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Old 09-27-2011, 08:44 AM   #21
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There is one thing I do not understand.

Either the father was retired at the time of his death in which case household income has not changed. That does not seem to be the case.

More likely, he was still working and therefore should have had life insurance to cover the loss of his income.

Son, you need to find out what life insurance policies your father had and your mother can use the proceeds to live on. That is what life insurance is for - to replace a breadwinner's income. Do not withdraw everything from the IRA or 403(b) or whatever you call "Dad's retirement" - you want to stretch that out as long as possible.
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Old 09-27-2011, 08:48 AM   #22
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Sorry if I missed it, but what about SS spouse/survivor benefits? He was 65 at the time of passing...
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Old 09-27-2011, 08:51 AM   #23
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Another thought. Since mom is only 54 the high taxes may reflect a 10% penalty on top of normal taxes. Tell Mom to look into 72(t) withdrawals. May need to roll TIAA into IRA first.

Hate to be harsh but if Dad did not have life insurance I see a home sale in your immediate future. Not sure why 25 years in you are not close to paying off the house but it looks like your family tapped the home piggy bank.
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Old 09-27-2011, 08:52 AM   #24
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Originally Posted by rescueme View Post
Sorry if I missed it, but what about SS spouse/survivor benefits? He was 65 at the time of passing...
+1

Have Mom call / visit local Social Security office ASAP.
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Old 09-27-2011, 08:55 AM   #25
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I think she is not entitled to any SS benefit except disability until she reaches retirement age, which would be 62.
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Old 09-27-2011, 09:06 AM   #26
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I think the SS widow benefit starts at age 60:
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If your husband dies, you can get widow’s benefits if you are age 60 or older.
What Every Woman Should Know
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Old 09-27-2011, 09:09 AM   #27
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Originally Posted by REWahoo View Post
I think the SS widow benefit starts at age 60:
What Every Woman Should Know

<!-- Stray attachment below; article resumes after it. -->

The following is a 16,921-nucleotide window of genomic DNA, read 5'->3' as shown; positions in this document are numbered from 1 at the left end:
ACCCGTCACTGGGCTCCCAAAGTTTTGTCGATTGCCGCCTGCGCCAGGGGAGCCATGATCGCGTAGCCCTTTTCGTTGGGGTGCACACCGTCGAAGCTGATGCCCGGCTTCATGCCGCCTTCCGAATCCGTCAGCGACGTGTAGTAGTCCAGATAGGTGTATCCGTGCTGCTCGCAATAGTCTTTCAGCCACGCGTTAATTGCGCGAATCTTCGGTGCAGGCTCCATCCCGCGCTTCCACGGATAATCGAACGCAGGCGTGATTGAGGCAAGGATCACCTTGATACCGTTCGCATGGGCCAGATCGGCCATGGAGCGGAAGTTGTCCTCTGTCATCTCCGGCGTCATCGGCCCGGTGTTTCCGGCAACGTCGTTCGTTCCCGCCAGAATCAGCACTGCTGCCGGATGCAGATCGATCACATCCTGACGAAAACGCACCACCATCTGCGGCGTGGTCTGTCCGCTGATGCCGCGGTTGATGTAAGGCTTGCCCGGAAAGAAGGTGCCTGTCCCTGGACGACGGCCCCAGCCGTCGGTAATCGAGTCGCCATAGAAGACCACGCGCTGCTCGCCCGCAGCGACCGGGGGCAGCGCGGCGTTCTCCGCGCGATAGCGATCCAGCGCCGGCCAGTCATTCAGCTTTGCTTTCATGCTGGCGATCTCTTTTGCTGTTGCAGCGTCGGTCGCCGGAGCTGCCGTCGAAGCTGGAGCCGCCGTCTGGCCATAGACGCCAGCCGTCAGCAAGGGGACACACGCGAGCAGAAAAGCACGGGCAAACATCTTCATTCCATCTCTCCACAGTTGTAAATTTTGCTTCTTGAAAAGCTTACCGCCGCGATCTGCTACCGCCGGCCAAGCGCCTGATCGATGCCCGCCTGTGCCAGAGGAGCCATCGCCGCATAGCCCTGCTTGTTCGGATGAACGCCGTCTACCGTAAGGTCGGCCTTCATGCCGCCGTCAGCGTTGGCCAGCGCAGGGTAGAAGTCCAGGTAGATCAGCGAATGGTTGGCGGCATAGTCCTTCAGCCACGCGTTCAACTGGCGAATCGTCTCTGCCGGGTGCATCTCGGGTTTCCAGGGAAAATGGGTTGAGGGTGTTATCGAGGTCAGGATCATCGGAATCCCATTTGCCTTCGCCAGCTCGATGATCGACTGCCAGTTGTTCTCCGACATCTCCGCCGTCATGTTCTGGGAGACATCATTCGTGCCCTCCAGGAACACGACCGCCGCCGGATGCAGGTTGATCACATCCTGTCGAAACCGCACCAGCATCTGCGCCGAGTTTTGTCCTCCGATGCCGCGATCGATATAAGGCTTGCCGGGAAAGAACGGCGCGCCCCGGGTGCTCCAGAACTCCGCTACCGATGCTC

Right. I only read that twice before posting "62". And this is after morning coffee. I think I'm starting to lose it..
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Old 09-27-2011, 09:10 AM   #28
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I think she is not entitled to any SS benefit except disability until she reaches retirement age, which would be 62.
Actually it's age 60 for you if your spouse (being of any SS age) passes on:

Social Security Online: Widows, Widowers & Other Survivors: Qualify and Apply

I'm just looking at what can be done during an "income gap", regardless if the current debt needs to be paid off immediately. If "future income" will be there in a few years, it might be a consideration for asset lilquidation (and the associated taxes, which are "excessive" for a lump sum cash-out), rather than burning up assets at this time, just to be used for taxes that could be reduced via alternative methods...

Sometimes delaying payoff can be advantagous as in this case. A lump sum (assuming it is from a tax deferred - Traditional IRA or 401(k) account) can be excessive unless other options/techniques are considered. There is a financial price to pay for being debt free in situations such as this...
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Old 09-27-2011, 09:56 AM   #29
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I think the SS widow benefit starts at age 60:
What Every Woman Should Know
I was thinking of survivor's benefits for the OP if he is not yet 18.

Quote:
Unmarried children under 18, or up to age 19 if they are attending high school full time. Under certain circumstances, benefits can be paid to stepchildren, grandchildren, or adopted children.
Also OP may have younger siblings who could qualify or cause Mom to qualify before age 60:

Quote:
receive survivors benefits at any age if you take care of the deceased worker's child who is under age 16 or is disabled and receives benefits on the worker's record.
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Old 09-27-2011, 10:53 AM   #30
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Does your mom have health insurance? She may have been eligible to continue the coverage your father had under COBRA but it might be a bit expensive. Does she have pre-existing conditions that would preclude her from obtaining individual health insurance or make it very expensive? Are health insurance premiums in her monthly budget?
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Old 09-27-2011, 11:10 AM   #31
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How much equity ownership does she have in the home? Does it have a low interest rate on the loan? Can you get the loan payment lowered?